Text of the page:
The works of García Lorca, internationally recognized as Spain's most prominent lyric poet and dramatist of the twentieth century, are filled with thinly veiled homosexual motifs and themes.
There has always been homosexual involvement in American musical theatre and a homosexual sensibility even in straight musicals, and recently the Broadway musical has welcomed openly homosexual themes and situations.
Best known for his genius in art and architecture, Michelangelo was also an accomplished author of homoerotic poetry.
The African-American gay male literary tradition consists of a substantial body of texts and includes some of the most gifted writers of the twentieth century.
Combining elements of incongruity, theatricality, and exaggeration, camp is a form of humor that helps homosexuals cope with a hostile environment.
Langston Hughes, whose literary legacy is enormous and varied, was closeted, but homosexuality was an important influence on his literary imagination, and many of his poems may be read as gay texts.
James Baldwin, a pioneering figure in twentieth-century literature, wrote sustained and articulate challenges to American racism and mandatory heterosexuality.
Oscar Wilde is important both as an accomplished writer and as a symbolic figure who exemplified a way of being homosexual at a pivotal moment in the emergence of gay consciousness.
New Zealand Prime Minister John Key addresses the crowd at the Big Gay Out festival in Auckland.
President Obama's endorsement of marriage equality may have international repercussions. While he has not previously led on the issue, the President's historic statement of his personal commitment to equality will inevitably influence the debate on same-sex marriage in other countries.
As Peter Tatchell points out in an op-ed in Great Britain's The Guardian, with his endorsement President Obama joins British Prime Minister David Cameron and the newly-elected French President Francois Hollande in supporting same-sex marriage and adds to the "growing momentum to end the ban on gay marriage in more and more countries, from Cuba to Finland, Uruguay, Nepal, Denmark, Brazil, Australia and Colombia."
Tatchell argues that Obama's support "will boost the worldwide campaign for marriage equality and, through media reporting of his support, raise awareness of gay marriage among billions of people in every corner of the globe. Even people living under tyrannical, homophobic regimes will hear the message of gay equality."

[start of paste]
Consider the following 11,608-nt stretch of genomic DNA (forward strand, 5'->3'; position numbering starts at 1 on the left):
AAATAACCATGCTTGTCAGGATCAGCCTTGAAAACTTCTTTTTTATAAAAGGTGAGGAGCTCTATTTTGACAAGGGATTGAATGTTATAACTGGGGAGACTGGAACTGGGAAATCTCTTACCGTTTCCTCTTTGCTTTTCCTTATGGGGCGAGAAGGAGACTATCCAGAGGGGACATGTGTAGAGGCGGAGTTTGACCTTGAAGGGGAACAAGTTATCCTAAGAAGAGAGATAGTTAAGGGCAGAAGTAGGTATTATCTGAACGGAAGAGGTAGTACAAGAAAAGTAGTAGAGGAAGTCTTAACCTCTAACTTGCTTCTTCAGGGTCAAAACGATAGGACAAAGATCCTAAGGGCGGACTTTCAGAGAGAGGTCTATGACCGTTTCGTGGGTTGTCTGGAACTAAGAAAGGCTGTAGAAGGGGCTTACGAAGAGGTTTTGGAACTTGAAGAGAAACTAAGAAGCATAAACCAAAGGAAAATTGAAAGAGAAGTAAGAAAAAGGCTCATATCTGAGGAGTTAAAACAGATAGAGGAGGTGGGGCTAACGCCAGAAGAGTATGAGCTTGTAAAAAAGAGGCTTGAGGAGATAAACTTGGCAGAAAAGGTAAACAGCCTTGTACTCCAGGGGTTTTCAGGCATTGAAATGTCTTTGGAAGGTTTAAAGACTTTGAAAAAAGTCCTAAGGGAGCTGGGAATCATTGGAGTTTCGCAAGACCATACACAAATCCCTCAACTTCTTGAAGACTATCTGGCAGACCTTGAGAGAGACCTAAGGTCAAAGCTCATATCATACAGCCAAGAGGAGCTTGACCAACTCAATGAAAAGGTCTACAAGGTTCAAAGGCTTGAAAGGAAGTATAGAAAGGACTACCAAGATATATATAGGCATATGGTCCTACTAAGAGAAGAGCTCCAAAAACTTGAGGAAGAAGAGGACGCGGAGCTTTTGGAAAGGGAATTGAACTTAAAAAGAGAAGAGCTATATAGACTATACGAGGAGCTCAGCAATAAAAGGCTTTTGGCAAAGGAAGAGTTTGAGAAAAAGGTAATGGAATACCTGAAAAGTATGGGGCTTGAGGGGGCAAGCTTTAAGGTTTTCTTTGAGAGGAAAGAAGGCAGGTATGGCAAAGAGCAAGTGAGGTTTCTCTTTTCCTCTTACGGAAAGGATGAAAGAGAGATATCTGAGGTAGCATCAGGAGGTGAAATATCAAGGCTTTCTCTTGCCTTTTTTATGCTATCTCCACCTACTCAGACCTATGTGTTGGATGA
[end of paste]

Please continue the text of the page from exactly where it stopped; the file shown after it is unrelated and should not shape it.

The United States has not led on the issue of marriage equality--that honor belongs to the Netherlands, Canada, Belgium, Spain, South Africa, Iceland, Argentina, Norway, and Sweden, who will soon be joined by Denmark--but the President's endorsement may well influence the marriage consultations underway in Great Britain and Australia.
It may also lead to concrete initiatives in New Zealand and Costa Rica, where in light of the President's endorsement officials have indicated an openness to consider same-sex marriage.
As Claire Trevett and Kate Shuttleworth report in the New Zealand Herald, in response to the news of Obama's statement Prime Minister John Key declared that he has changed his position on the issue and is not opposed to same-sex marriage.
He added that gay marriage was not part of his National Party center-right government's agenda, but observed that a private member's bill might be considered by Parliament.
New Zealand, like the U.K., offers same-sex couples civil unions that provide the same legal rights and responsibilities as marriage.
Prime Minister Key said in 2008 that he saw no need to go further than civil unions.
In contrast, the opposition Labour Party supports marriage equality. Labour's justice spokesman, Charles Chauvel, observed that "It was Labour policy in the last election to support the right of same-sex couples to marry."
"I think the great thing about the President's announcement is that it helps to highlight the issue of equality and keep it on the agenda and more and more New Zealanders are saying it's a no-brainer, people should have these rights," Mr Chauvel said.
Maori Party co-leader Tariana Turia said she would support same-sex marriage, as individuals and whanau had the right to choose for themselves whether to marry.
Greens co-leader Metiria Turei said "it is about time that the President took a strong stand in favour of the community and their right to be treated equally."
She said the Green Party supported same-sex marriage in New Zealand and had argued for it when the Civil Union Bill was being passed.
"Our policy is that same legal rights and responsibilities should apply to all couples regardless of whether that couple is gay, lesbian, transgender or heterosexual," she said.
A 2011 Research New Zealand poll found that 60% of New Zealanders were in favor of marriage equality and 34% opposed.
Edmund Broch reports in PinkNews that the vice presidents of Costa Rica, Alfio Piva and Luis Liberman, have declared that gay couples deserve the same rights as heterosexuals, though they stopped short of endorsing equal marriage.
They said gay people should have the same rights on inheritance, social security, and loan applications.
A glbtq-rights group, Centre for Research and Promotion of Human Rights in Central America (CIPAC), has introduced a constitutional motion to bring forth marriage equality, as Article 14 of the Family Code forbids it.
Unlike Uruguay and Colombia, Costa Rica does not offer gay and lesbian couples civil partnerships.
Costa Rica is known for its tolerance toward glbtq people, but the pressures of conservatives and the Catholic hierarchy have stalled legislative attempts to provide equal rights to its glbtq citizens.
In the video below, Prime Minister Key addresses the crowd at New Zealand's 2012 Big Gay Out celebration in Auckland.